Equine Herpes Virus Now Detected in Four Oregon Horses - Business Solutions for Equine Practitioners | EquiManagement

Equine Herpes Virus Now Detected in Four Oregon Horses

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As of May 4, four Oregon horses had tested positive for equine herpesvirus type-1 (EHV-1) with two of the horses showing neurological signs, according to the Oregon Department of Agriculture.

It was confirmed last week that a Marion County horse had tested positive for EHV-1 and had developed neurological symptoms. The second horse that developed neurological symptoms resided at a stable in Polk County with about 40 other horses and was taken to the Large Animal Hospital at Oregon State University’s College of Veterinary Medicine over the weekend. The Polk County stable has been placed under quarantine and the remaining horses are being monitored by the stable manager and a veterinarian.

In addition to the Polk County stable, two Marion County farms remain under quarantine due to exposure to EHV-1. The infected horses and other horses exposed at the quarantined facilities attended an Oregon High School Equestrian Team (OHSET) meet at the Linn County Fairgrounds on April 16-19. ODA is currently investigating the potential of any additional exposures at this time. In addition, ODA is working to notify owners of horses that have been potentially exposed and has notified Oregon equine veterinarians.

EHV-1 is not transmissible to people. The virus is naturally occurring and widespread in the equine population. It is a common virus and may lie dormant for long periods of time and re-activate during a period of stress, which can result in clinical disease. EHV-1 can cause respiratory disease, abortions in pregnant mares, neurologic disease, and in severe cases, death. The most common way for EHV-1 to spread is by direct horse-to-horse contact. The virus can also be spread through contaminated equipment, clothing and hands. Symptoms include fever, decreased coordination, nasal discharge, urine dribbling, loss of tail tone, hind limb weakness, leaning against a wall or fence to maintain balance, lethargy, and the inability to rise. While there is no cure, the symptoms of the disease may be treatable.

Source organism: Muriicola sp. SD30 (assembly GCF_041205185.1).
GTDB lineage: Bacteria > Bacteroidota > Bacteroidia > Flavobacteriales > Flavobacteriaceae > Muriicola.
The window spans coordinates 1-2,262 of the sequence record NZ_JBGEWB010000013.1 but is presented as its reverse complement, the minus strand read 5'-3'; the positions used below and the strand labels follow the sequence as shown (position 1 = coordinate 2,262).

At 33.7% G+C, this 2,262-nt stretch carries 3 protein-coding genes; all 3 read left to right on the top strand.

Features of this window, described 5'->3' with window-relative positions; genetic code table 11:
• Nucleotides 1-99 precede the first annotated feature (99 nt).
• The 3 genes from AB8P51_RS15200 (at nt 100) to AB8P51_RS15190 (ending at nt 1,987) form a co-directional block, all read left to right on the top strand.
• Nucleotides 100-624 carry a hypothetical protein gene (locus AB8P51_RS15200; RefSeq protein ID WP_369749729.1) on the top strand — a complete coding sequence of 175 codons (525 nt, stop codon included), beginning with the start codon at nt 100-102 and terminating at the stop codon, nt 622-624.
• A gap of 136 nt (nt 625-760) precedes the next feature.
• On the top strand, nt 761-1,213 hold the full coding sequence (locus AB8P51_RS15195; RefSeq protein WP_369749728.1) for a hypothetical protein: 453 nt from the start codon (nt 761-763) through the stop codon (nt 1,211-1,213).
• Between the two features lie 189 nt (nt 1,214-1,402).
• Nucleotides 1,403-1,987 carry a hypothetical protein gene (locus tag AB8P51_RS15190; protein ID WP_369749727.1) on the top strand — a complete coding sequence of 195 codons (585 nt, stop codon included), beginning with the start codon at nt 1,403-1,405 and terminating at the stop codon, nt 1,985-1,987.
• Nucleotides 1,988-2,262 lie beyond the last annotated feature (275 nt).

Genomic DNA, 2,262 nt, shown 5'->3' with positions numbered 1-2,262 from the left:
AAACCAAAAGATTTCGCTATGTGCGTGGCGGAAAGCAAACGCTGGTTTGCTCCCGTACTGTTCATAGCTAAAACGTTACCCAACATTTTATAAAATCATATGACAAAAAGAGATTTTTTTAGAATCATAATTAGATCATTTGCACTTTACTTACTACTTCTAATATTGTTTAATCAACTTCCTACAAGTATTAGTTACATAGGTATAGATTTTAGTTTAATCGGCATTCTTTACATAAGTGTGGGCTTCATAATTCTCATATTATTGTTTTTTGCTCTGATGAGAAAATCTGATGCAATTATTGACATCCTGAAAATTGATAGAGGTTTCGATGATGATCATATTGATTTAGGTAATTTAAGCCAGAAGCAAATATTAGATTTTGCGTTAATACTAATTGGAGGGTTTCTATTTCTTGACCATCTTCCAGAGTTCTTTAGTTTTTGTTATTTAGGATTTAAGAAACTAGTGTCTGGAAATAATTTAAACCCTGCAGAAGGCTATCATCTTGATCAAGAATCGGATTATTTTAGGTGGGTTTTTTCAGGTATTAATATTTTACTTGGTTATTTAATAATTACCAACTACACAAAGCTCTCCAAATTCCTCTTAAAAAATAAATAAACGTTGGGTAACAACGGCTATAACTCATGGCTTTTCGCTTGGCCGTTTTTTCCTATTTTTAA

As a reminder, State Veterinarian Dr. Brad LeaMaster advised horse owners to practice strict biosecurity measures and hygiene if they travel to shows and competitions with their animals. Concerned owners should contact their veterinarians if they have questions.